Nicole Martini Appointed Interim WSU Master Gardener Program Leader
Nicole Martini, Master Gardener Program Coordinator in Pierce County, has been selected as the Interim WSU Extension Statewide Master Gardener Program Leader. She will assume the duties of Tonie Fitzgerald, who retires on July 1.
Nicole received her M.S. in Horticulture and Sustainable Agriculture from the University of Georgia in 2004, and her B.S. in Landscape Architecture from the University of Idaho in 1995. She brings a wealth of experience with Extension programs in agriculture, horticulture, environmental education, and Master Gardener program management in Georgia as well as here in Washington.
Nicole’s office will be located at the WSU Puyallup Research and Extension Center, effective June 1. She will work closely with Tonie throughout the month of June for a smooth transition in program leadership. Nicole will assume full leadership responsibilities for the WSU MG Program on July 1. She may be reached by phone at 253-445-4516 or email firstname.lastname@example.org.
-Randy Baldree, Agricultural Extension Program Director & Assistant Director WSU Extension
Transitional Leadership for Marketing, News, and Educational Communications
Incoming Interim Dean Ron Mittelhammer and I have asked WSU Extension Associate Dean and Director Rich Koenig to serve as interim director of CAHNRS and WSU Extension Marketing, News, and Educational Communications (MNEC) effective June 1. Outgoing Interim Director Brian Clark is leaving to take a position with WSU Communications as associate executive director but will work with Rich to ensure a smooth transition. Dr. Koenig will serve as the supervisor of the unit until a permanent director is hired. All staff previously reporting to Brian Clark will report to Rich Koenig.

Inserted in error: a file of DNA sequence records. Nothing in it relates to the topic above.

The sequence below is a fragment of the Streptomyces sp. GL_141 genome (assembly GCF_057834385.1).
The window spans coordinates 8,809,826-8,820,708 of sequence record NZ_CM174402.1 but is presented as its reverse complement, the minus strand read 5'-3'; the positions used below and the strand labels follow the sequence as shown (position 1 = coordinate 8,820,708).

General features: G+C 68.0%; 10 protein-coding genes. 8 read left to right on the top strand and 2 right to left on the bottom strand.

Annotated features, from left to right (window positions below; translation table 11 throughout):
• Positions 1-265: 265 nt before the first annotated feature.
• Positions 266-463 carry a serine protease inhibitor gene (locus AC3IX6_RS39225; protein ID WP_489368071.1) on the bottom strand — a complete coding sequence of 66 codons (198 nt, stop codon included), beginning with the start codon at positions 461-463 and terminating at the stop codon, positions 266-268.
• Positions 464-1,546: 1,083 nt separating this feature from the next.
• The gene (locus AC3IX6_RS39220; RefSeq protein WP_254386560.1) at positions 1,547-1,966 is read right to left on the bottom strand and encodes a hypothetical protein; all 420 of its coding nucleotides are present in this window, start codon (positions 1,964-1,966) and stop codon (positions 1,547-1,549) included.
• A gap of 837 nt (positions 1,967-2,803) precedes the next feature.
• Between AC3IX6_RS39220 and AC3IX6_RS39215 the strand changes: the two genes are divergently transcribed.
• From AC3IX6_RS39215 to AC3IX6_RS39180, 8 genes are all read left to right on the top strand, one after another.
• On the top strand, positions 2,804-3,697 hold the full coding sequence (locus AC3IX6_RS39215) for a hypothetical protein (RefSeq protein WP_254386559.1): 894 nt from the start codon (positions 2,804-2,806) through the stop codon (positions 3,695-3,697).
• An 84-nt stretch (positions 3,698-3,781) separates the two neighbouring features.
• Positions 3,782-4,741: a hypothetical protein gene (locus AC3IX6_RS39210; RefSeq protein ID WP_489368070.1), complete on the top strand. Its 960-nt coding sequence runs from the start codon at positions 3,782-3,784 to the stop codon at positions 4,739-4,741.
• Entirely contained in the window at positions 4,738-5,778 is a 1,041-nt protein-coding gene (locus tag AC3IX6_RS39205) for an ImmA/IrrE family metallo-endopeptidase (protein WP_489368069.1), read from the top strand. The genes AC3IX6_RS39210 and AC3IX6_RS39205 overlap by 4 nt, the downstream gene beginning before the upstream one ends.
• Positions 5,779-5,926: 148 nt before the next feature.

Rich and Brian, who have already been working closely together in collaboration with the MNEC team, will work together to keep the web integration project on schedule. Brian will continue to work with the writing and marketing staff to make sure On Solid Ground, Voice of the Vine, and Green Times and other communications tools continue to be published on time. Rich will work with the publishing staff to continue to refine the Extension publishing process, work he has already begun.
Though transition is always a challenge, Ron and I have complete confidence in the highly capable Marketing, News, and Educational Communications staff to meet this challenge and to continue to produce the high-quality work they are known for throughout CAHNRS and WSU Extension.
-Dan Bernardo, dean
What do we have here? Who is the man in a white jacket, holding a loupe, and examining a fruit tree in blossom?
Is he looking at pests, the blossoms, or another item of interest? Where was he stationed? And what kind of tree is this—apple, pear, cherry, or something else?
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Please go to our Photo ID page and use the Comments field to tell us about this photo. We have nearly 200 photos posted that need identification, so please see our Photo ID page to help us preserve CAHNRS and Extension history!
Jack Rogers’ Retirement Gathering